Judgments concerning animals have arisen across a variety of established practice areas. There is, however, no publicly available repository of judgments concerning the emerging practice area of animal protection law. This has hindered the identification of individual animal protection law judgments and comprehension of the scale of animal protection law made by courts. Thus, we detail the creation of an initial animal protection law repository using natural language processing and machine learning techniques. This involved domain expert classification of 500 judgments (...)
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  33.  32
    Weighted Constraints in Generative Linguistics.Joe Pater - 2009 - Cognitive Science 33 (6):999-1035.
    Harmonic Grammar (HG) and Optimality Theory (OT) are closely related formal frameworks for the study of language. In both, the structure of a given language is determined by the relative strengths of a set of constraints. They differ in how these strengths are represented: as numerical weights (HG) or as ranks (OT). Weighted constraints have advantages for the construction of accounts of language learning and other cognitive processes, partly because they allow for the adaptation of connectionist and statistical models. HG (...)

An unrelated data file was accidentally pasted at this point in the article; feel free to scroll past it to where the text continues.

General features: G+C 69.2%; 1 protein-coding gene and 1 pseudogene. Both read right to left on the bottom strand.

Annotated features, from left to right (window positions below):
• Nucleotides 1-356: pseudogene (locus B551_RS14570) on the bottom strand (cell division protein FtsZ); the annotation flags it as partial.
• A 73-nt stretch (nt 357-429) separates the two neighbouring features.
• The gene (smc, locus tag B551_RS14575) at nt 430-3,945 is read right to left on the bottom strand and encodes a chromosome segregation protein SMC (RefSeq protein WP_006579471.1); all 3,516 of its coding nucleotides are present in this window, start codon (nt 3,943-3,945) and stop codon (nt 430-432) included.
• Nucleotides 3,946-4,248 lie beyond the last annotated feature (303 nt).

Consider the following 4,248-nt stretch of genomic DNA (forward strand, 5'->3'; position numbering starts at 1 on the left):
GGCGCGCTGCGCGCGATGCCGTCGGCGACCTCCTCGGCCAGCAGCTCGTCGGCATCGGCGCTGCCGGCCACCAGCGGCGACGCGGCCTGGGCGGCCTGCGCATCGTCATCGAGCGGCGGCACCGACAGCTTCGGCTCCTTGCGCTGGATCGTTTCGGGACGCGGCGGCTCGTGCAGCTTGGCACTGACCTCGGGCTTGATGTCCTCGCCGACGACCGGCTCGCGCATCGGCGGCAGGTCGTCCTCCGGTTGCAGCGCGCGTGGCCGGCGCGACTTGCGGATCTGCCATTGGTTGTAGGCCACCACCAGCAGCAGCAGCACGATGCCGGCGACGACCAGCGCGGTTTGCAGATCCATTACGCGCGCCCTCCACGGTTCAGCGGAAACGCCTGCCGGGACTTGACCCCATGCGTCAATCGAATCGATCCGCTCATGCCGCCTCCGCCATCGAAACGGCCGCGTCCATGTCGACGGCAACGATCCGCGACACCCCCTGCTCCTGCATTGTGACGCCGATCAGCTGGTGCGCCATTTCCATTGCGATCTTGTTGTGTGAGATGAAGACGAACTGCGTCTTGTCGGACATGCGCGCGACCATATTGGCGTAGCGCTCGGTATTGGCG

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  34.  31
    Rethinking the Synthesis Period in Evolutionary Studies.Joe Cain - 2009 - Journal of the History of Biology 42 (4):621 - 648.